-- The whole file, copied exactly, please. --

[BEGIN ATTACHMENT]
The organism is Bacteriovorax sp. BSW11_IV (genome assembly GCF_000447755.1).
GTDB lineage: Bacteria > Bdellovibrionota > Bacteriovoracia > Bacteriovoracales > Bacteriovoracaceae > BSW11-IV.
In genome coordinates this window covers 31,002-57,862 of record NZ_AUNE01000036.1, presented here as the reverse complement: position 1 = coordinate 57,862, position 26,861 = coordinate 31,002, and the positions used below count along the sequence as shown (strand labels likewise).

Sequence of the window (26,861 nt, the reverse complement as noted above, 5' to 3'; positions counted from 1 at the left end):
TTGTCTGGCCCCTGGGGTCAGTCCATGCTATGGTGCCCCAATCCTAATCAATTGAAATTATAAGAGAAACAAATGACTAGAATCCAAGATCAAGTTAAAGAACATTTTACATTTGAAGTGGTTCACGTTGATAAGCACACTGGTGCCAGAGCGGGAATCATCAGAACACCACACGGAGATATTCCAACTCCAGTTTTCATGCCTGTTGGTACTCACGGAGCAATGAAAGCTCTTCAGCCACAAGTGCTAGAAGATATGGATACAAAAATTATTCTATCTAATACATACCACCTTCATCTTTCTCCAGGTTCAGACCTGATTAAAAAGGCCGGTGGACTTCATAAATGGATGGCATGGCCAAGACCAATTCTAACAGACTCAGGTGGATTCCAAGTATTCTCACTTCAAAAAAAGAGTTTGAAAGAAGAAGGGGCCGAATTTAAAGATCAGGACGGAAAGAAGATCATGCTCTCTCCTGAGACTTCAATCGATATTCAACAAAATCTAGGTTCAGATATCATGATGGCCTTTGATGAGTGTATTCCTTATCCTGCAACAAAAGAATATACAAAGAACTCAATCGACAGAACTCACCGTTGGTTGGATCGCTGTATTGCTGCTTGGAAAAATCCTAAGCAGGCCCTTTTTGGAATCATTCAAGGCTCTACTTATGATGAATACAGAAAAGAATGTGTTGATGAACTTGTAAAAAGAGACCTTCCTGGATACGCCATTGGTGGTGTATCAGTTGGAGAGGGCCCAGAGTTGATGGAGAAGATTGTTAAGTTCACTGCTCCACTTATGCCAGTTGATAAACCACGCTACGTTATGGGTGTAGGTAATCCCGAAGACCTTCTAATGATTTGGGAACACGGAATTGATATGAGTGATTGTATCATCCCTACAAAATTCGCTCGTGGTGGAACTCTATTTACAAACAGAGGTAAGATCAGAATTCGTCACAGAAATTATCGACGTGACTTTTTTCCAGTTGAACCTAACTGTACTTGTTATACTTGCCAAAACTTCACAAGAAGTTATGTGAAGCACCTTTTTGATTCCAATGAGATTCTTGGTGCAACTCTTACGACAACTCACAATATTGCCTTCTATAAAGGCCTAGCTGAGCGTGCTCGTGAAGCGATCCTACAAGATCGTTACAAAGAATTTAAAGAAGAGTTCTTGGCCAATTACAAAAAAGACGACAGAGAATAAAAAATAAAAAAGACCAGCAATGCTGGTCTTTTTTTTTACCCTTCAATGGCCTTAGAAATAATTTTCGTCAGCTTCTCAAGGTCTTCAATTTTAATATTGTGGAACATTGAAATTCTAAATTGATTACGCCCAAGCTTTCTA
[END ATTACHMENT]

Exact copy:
The organism is Bacteriovorax sp. BSW11_IV (genome assembly GCF_000447755.1).
GTDB lineage: Bacteria > Bdellovibrionota > Bacteriovoracia > Bacteriovoracales > Bacteriovoracaceae > BSW11-IV.
In genome coordinates this window covers 31,002-57,862 of record NZ_AUNE01000036.1, presented here as the reverse complement: position 1 = coordinate 57,862, position 26,861 = coordinate 31,002, and the positions used below count along the sequence as shown (strand labels likewise).

Sequence of the window (26,861 nt, the reverse complement as noted above, 5' to 3'; positions counted from 1 at the left end):
TTGTCTGGCCCCTGGGGTCAGTCCATGCTATGGTGCCCCAATCCTAATCAATTGAAATTATAAGAGAAACAAATGACTAGAATCCAAGATCAAGTTAAAGAACATTTTACATTTGAAGTGGTTCACGTTGATAAGCACACTGGTGCCAGAGCGGGAATCATCAGAACACCACACGGAGATATTCCAACTCCAGTTTTCATGCCTGTTGGTACTCACGGAGCAATGAAAGCTCTTCAGCCACAAGTGCTAGAAGATATGGATACAAAAATTATTCTATCTAATACATACCACCTTCATCTTTCTCCAGGTTCAGACCTGATTAAAAAGGCCGGTGGACTTCATAAATGGATGGCATGGCCAAGACCAATTCTAACAGACTCAGGTGGATTCCAAGTATTCTCACTTCAAAAAAAGAGTTTGAAAGAAGAAGGGGCCGAATTTAAAGATCAGGACGGAAAGAAGATCATGCTCTCTCCTGAGACTTCAATCGATATTCAACAAAATCTAGGTTCAGATATCATGATGGCCTTTGATGAGTGTATTCCTTATCCTGCAACAAAAGAATATACAAAGAACTCAATCGACAGAACTCACCGTTGGTTGGATCGCTGTATTGCTGCTTGGAAAAATCCTAAGCAGGCCCTTTTTGGAATCATTCAAGGCTCTACTTATGATGAATACAGAAAAGAATGTGTTGATGAACTTGTAAAAAGAGACCTTCCTGGATACGCCATTGGTGGTGTATCAGTTGGAGAGGGCCCAGAGTTGATGGAGAAGATTGTTAAGTTCACTGCTCCACTTATGCCAGTTGATAAACCACGCTACGTTATGGGTGTAGGTAATCCCGAAGACCTTCTAATGATTTGGGAACACGGAATTGATATGAGTGATTGTATCATCCCTACAAAATTCGCTCGTGGTGGAACTCTATTTACAAACAGAGGTAAGATCAGAATTCGTCACAGAAATTATCGACGTGACTTTTTTCCAGTTGAACCTAACTGTACTTGTTATACTTGCCAAAACTTCACAAGAAGTTATGTGAAGCACCTTTTTGATTCCAATGAGATTCTTGGTGCAACTCTTACGACAACTCACAATATTGCCTTCTATAAAGGCCTAGCTGAGCGTGCTCGTGAAGCGATCCTACAAGATCGTTACAAAGAATTTAAAGAAGAGTTCTTGGCCAATTACAAAAAAGACGACAGAGAATAAAAAATAAAAAAGACCAGCAATGCTGGTCTTTTTTTTTACCCTTCAATGGCCTTAGAAATAATTTTCGTCAGCTTCTCAAGGTCTTCAATTTTAATATTGTGGAACATTGAAATTCTAAATTGATTACGCCCAAGCTTTCTA